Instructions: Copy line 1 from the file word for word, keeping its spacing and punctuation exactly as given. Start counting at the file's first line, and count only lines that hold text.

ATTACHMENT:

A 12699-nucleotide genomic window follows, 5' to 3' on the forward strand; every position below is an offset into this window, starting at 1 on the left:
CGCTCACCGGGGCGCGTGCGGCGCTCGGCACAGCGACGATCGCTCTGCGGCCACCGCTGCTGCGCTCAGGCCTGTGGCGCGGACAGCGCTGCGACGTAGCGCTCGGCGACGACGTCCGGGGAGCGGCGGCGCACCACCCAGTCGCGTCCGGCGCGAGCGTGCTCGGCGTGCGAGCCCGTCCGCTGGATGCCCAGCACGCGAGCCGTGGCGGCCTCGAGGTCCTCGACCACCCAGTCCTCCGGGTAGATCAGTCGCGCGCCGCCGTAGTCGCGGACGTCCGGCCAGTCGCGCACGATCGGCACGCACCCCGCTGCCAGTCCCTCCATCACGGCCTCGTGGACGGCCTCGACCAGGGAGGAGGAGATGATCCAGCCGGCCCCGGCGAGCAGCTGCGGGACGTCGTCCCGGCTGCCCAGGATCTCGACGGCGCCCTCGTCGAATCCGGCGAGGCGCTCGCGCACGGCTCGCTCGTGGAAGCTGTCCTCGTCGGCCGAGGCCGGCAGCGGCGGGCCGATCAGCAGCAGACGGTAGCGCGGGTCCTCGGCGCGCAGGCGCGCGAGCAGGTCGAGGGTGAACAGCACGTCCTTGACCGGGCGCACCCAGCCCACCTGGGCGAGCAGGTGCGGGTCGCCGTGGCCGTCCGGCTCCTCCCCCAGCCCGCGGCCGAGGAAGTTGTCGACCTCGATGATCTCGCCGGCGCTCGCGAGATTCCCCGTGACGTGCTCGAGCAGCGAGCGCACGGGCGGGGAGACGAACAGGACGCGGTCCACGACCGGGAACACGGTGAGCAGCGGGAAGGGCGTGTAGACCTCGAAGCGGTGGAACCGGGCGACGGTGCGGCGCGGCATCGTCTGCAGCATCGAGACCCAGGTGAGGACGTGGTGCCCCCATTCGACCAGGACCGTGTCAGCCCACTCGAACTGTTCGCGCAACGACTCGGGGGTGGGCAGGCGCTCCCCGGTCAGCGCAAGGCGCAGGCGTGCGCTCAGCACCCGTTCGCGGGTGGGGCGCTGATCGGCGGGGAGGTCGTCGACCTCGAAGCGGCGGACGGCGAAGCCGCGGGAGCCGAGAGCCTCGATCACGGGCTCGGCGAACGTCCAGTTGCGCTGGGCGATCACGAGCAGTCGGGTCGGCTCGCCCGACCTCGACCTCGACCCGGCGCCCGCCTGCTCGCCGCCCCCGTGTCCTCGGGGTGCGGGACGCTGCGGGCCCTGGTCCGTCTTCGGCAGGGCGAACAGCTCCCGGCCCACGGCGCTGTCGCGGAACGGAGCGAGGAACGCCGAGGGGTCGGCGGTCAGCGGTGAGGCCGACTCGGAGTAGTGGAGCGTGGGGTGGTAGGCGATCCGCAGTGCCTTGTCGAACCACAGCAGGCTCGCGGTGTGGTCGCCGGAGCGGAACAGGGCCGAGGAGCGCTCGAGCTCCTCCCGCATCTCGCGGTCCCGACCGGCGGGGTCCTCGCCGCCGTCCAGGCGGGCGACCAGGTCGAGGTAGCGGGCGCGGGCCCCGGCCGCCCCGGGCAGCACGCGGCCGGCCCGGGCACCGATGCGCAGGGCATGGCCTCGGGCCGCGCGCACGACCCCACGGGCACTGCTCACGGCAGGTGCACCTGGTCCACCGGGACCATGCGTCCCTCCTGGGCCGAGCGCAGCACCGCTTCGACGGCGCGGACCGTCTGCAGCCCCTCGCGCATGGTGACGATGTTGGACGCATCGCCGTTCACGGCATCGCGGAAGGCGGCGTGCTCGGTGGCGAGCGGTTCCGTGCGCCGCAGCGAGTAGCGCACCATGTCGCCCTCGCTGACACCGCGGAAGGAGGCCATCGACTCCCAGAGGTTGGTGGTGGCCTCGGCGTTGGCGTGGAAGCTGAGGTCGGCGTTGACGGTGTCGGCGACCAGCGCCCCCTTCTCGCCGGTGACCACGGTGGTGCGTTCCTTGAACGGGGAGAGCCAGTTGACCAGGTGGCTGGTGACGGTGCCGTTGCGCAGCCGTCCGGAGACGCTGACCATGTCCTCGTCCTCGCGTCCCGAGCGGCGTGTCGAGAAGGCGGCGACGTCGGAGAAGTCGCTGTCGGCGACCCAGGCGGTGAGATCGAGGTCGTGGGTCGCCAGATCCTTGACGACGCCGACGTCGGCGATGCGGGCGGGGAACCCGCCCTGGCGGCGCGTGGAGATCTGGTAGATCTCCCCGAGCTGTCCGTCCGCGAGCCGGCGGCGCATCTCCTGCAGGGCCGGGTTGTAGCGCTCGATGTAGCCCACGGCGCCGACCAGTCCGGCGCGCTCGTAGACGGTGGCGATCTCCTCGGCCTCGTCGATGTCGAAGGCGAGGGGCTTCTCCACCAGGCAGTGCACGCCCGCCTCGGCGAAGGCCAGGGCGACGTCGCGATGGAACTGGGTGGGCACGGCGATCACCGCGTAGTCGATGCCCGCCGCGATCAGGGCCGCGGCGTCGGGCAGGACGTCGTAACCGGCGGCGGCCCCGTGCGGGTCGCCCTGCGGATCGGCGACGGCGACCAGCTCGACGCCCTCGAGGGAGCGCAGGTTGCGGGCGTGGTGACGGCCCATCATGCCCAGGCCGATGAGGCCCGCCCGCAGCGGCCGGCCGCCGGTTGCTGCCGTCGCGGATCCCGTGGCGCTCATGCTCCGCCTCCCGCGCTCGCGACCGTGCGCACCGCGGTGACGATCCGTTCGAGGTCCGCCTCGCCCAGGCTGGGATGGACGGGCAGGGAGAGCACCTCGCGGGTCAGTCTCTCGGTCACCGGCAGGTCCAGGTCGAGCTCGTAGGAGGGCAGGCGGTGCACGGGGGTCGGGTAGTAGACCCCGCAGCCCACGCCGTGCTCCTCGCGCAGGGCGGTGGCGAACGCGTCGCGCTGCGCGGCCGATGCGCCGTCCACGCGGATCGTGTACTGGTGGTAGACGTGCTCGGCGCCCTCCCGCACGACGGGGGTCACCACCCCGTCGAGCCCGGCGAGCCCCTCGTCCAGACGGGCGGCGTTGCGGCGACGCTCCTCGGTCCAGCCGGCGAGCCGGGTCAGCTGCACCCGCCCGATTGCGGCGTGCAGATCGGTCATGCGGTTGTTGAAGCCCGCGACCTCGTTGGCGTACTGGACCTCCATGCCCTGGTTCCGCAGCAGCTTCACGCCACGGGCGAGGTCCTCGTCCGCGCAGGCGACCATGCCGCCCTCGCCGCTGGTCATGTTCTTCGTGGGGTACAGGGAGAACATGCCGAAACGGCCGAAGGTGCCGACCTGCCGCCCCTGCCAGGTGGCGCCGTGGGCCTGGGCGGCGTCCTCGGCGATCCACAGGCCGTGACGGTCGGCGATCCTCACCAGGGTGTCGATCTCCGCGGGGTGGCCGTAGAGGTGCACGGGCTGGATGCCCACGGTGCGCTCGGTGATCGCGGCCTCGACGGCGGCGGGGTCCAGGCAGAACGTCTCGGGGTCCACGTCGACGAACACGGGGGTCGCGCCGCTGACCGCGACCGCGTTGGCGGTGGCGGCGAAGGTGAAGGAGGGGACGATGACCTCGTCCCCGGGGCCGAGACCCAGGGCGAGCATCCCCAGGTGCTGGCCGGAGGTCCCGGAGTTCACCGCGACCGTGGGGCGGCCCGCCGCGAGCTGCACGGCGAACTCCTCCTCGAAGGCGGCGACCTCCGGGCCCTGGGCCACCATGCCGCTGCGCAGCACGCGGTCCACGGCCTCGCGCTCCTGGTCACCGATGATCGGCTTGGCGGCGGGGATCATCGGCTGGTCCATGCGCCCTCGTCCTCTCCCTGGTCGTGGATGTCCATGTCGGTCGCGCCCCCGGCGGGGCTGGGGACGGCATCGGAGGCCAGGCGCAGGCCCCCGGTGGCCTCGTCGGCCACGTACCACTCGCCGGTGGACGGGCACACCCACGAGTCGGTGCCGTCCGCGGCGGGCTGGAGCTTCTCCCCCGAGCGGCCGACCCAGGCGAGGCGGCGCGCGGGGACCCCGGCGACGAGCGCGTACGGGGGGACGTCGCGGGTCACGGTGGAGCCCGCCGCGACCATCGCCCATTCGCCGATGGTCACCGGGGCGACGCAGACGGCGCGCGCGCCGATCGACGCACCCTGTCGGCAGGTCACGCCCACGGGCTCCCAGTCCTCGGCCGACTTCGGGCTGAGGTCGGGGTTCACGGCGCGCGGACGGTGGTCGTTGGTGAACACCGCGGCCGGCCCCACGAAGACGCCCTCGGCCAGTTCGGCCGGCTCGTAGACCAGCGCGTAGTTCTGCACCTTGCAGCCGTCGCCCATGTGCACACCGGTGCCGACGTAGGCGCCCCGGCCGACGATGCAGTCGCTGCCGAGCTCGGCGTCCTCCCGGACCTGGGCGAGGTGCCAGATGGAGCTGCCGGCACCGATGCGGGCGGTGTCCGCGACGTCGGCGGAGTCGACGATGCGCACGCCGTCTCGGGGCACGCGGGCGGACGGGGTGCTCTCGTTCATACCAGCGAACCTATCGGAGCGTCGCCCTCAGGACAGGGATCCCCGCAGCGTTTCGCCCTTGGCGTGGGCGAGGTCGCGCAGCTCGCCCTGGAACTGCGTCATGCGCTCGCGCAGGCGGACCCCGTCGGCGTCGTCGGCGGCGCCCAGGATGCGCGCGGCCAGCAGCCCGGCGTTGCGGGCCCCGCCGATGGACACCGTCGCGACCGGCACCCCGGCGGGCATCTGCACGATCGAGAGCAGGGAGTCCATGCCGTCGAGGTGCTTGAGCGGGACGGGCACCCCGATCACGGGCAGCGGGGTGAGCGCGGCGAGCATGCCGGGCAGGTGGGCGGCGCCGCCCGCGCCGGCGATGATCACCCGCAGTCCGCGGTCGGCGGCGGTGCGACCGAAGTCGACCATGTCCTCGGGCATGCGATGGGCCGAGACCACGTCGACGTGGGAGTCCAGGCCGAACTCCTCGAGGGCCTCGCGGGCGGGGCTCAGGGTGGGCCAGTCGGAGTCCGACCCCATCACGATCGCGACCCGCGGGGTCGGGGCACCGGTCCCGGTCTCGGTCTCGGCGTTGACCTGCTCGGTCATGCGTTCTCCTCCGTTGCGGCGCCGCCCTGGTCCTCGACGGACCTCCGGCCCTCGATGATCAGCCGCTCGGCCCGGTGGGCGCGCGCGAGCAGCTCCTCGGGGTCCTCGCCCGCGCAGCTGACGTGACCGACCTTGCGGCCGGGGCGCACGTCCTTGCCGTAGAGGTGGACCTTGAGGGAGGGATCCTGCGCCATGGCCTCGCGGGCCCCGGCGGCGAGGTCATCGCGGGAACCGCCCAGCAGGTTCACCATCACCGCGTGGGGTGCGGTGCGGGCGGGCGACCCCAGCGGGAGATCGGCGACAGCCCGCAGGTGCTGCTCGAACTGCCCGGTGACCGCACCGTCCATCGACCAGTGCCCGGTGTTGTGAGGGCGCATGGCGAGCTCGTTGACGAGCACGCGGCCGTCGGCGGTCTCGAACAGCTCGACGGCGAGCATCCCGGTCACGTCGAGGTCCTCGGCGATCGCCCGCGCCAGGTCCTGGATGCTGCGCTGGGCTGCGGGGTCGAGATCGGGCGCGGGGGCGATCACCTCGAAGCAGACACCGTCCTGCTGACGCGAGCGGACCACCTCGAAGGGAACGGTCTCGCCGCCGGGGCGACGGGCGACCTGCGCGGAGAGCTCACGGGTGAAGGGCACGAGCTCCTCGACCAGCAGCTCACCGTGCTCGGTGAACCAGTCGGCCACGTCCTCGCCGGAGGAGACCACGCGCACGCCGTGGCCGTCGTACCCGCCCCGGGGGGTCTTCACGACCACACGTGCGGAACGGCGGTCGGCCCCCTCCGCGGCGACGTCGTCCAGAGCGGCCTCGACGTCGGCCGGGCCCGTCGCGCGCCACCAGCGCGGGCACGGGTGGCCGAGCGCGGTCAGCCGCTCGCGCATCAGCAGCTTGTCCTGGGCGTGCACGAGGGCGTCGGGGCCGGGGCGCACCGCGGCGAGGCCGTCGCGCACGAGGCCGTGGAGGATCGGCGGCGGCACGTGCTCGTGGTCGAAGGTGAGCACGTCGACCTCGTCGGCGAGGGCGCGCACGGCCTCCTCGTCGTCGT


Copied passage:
A 12699-nucleotide genomic window follows, 5' to 3' on the forward strand; every position below is an offset into this window, starting at 1 on the left: